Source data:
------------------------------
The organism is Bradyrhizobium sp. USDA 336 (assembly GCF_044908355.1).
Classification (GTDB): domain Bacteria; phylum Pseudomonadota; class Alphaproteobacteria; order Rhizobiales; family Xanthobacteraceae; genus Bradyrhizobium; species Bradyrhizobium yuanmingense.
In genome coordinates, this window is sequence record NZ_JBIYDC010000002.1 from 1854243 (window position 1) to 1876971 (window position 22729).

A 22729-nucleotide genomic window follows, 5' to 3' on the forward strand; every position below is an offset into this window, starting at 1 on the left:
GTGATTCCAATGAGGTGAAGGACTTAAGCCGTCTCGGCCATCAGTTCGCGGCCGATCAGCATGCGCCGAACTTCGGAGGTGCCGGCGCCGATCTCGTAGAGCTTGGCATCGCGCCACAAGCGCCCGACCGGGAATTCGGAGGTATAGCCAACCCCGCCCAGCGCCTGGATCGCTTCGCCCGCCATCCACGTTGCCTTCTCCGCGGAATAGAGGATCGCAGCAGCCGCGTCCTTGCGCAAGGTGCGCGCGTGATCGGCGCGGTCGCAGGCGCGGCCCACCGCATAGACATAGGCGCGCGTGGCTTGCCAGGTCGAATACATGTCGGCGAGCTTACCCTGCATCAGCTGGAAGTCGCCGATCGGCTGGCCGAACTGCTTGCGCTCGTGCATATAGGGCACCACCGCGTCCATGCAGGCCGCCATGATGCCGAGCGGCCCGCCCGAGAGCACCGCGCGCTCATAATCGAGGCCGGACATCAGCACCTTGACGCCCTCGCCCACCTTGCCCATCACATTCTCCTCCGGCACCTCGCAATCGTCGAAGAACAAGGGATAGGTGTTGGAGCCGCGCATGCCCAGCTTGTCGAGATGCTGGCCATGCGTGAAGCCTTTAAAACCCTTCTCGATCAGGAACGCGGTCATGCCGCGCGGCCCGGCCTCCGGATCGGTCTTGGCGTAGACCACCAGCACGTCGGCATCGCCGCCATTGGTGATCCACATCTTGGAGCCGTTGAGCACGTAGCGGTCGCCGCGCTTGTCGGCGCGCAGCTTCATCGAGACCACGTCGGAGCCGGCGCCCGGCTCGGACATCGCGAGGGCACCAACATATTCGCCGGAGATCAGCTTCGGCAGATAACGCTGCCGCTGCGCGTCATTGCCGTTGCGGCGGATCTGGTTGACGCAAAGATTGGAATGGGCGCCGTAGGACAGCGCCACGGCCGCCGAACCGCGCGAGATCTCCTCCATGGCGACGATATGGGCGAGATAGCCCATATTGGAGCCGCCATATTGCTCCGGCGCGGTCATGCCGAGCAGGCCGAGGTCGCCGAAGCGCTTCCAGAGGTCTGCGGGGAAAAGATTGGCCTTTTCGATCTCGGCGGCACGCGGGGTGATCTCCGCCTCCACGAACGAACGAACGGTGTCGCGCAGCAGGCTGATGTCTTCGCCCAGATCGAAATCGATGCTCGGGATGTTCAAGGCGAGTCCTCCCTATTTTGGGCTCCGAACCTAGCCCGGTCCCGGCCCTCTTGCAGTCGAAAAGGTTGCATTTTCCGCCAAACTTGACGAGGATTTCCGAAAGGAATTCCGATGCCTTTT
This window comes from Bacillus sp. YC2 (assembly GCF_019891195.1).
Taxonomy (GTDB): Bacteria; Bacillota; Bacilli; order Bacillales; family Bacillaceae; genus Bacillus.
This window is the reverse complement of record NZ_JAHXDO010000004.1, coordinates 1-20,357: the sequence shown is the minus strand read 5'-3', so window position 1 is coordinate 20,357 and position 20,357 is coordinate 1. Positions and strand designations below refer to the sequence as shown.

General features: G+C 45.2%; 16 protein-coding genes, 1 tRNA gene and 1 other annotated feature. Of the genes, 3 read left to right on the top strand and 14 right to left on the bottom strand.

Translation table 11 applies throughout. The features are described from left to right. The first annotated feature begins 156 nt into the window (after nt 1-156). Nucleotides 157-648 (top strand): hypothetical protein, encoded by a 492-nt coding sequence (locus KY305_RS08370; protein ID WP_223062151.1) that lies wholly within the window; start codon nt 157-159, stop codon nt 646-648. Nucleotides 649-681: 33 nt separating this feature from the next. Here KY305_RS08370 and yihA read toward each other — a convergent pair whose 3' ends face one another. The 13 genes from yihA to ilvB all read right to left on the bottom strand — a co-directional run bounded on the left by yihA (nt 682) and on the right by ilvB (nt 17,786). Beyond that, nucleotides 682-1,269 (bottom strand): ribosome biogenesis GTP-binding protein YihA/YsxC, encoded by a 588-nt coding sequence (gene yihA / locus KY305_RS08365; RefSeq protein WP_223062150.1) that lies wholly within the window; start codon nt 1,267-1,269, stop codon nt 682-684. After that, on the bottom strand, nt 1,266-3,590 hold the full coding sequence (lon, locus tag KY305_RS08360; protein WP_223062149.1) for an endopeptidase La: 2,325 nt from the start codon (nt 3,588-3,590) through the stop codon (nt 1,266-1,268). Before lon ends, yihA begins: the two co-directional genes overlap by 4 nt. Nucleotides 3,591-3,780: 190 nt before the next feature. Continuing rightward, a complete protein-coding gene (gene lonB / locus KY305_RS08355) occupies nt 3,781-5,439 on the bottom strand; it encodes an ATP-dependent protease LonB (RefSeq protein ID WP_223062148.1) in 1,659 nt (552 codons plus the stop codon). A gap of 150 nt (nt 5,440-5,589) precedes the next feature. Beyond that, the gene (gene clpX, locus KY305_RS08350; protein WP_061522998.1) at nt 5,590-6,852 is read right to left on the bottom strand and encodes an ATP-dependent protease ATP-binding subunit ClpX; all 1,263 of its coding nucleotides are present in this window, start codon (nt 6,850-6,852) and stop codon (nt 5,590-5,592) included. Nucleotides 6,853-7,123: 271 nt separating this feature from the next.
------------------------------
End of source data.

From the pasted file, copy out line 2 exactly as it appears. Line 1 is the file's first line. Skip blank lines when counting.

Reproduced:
Classification (GTDB): domain Bacteria; phylum Pseudomonadota; class Alphaproteobacteria; order Rhizobiales; family Xanthobacteraceae; genus Bradyrhizobium; species Bradyrhizobium yuanmingense.